Fomite transmission – When an inanimate solid object is contaminated by an infected individual and you come into contact with it. This is why it is so important to clean surfaces.
Infection prevention tips for home hemodialysis:
As you go through the training process of learning to perform home hemodialysis, your trainer will teach you the various methods to reduce or prevent the spread of infection. You will learn the same infection prevention techniques that the nurses and technicians use at the in-center hemodialysis centers. Your trainer will also discuss the appropriate cleaning supplies needed specific to your dialysis machine.
You can also review the CDC education course “Infection Prevention in Dialysis Settings”, which covers the same infection prevention principles but is designed for healthcare workers as a reference.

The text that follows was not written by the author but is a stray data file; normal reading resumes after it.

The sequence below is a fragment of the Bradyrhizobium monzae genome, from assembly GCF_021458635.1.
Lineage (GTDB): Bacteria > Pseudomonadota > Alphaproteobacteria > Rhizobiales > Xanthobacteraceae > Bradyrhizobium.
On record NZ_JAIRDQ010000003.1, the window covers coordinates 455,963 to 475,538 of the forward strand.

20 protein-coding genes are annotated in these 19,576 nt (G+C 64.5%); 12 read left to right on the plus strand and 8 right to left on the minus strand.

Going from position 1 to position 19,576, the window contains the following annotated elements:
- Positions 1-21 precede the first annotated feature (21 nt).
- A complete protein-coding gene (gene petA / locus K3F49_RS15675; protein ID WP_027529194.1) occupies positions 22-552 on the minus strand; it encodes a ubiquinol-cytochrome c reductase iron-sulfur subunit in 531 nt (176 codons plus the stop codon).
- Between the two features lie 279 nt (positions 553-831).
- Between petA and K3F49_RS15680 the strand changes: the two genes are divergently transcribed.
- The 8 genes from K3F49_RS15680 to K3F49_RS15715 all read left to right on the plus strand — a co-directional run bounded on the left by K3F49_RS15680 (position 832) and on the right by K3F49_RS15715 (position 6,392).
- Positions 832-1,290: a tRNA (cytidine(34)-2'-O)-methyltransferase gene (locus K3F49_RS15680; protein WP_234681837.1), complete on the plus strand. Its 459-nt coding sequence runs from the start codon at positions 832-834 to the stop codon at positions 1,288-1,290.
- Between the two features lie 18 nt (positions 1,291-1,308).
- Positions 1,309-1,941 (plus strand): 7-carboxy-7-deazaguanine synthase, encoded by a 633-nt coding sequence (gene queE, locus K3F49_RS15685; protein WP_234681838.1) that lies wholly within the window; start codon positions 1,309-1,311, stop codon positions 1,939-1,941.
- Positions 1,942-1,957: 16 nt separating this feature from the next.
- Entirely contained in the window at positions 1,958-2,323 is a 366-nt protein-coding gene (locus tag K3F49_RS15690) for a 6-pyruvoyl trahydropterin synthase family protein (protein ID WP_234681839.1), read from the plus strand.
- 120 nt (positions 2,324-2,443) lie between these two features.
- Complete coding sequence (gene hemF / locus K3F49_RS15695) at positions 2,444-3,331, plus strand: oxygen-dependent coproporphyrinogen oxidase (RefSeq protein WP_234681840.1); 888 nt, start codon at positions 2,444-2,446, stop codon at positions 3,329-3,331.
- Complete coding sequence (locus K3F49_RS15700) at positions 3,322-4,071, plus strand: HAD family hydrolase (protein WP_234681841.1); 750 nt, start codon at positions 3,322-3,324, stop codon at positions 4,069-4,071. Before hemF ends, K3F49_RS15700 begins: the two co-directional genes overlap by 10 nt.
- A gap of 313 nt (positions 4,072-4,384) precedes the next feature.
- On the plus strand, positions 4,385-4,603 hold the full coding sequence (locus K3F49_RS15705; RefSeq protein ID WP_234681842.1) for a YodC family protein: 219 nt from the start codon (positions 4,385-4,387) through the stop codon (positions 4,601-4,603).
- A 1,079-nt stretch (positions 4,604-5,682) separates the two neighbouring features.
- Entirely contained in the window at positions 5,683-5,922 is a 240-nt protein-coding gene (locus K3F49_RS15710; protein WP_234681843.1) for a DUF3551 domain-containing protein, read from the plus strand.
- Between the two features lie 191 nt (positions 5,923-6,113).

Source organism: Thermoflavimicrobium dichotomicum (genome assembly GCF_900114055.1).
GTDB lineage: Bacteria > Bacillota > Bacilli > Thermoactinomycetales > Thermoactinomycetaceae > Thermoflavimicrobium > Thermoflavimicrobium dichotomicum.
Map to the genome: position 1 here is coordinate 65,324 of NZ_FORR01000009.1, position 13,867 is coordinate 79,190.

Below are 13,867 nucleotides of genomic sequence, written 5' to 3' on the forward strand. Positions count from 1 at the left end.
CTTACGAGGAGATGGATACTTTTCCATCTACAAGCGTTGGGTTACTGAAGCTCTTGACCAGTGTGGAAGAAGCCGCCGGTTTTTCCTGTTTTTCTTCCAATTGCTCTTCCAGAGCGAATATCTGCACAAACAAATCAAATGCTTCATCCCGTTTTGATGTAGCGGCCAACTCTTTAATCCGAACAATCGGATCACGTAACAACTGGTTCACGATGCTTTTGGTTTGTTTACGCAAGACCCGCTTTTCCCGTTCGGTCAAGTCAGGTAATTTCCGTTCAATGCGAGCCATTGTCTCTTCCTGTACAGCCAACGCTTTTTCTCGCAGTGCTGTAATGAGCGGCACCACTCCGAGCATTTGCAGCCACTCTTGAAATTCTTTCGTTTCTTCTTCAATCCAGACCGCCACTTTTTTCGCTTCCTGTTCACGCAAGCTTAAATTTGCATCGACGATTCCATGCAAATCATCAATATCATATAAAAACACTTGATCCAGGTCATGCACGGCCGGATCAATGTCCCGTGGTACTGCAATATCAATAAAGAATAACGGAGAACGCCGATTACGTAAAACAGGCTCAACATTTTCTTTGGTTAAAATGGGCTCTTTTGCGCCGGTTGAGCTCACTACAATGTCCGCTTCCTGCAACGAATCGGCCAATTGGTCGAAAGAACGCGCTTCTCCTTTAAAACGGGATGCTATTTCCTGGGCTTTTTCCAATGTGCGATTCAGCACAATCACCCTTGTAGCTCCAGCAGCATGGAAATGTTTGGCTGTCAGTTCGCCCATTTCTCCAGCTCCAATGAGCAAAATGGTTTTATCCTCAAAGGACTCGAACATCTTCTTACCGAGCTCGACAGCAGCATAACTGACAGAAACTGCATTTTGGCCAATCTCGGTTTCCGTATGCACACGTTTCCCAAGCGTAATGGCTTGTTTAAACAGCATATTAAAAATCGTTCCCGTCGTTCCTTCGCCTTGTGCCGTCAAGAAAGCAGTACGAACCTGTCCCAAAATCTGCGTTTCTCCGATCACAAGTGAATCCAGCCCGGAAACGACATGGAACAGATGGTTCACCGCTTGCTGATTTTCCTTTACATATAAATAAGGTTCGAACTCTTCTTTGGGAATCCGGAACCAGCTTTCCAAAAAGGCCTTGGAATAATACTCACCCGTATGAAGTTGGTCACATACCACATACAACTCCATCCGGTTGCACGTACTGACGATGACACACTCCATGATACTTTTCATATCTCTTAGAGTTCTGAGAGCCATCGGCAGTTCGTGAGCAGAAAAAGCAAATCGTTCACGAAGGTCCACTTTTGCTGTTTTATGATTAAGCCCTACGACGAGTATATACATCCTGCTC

Below are 4 key tips to keep in mind to help prevent infection that your instructor will likely review with you:
1. Keep the hemodialysis treatment area clean
Disinfect hard surfaces such as tables, nightstands, etc., in your dialysis room before and after each use
Clean your dialysis chair before and after each use
Clean and sanitize your dialysis machine per your training instructions
Clean any instruments used at the time of dialysis such as blood pressure cuff, stethoscope, etc., before and after each use
Clean up any blood spills with gloves and a 1:100 ratio of bleach to water and discard the paper towel immediately after cleaning up
Have a checklist near your treatment chair so you can make sure you have completed all disinfecting procedures prior to starting treatment.
2. Wash your hands regularly with soap and water
Hand washing is one of the best ways to prevent the spread of infection. Wash hands for at least 20 seconds with soap and water. Be sure you get all areas of the hands including under your fingernails and the back of your hands.
3. Take care of your access site: Depending on the type of dialysis access site you have, the instructions for accessing your site will vary. Fistulas and grafts are less likely to get infected compared to catheters so talk with your doctor to find out if you are a candidate for a fistula or graft.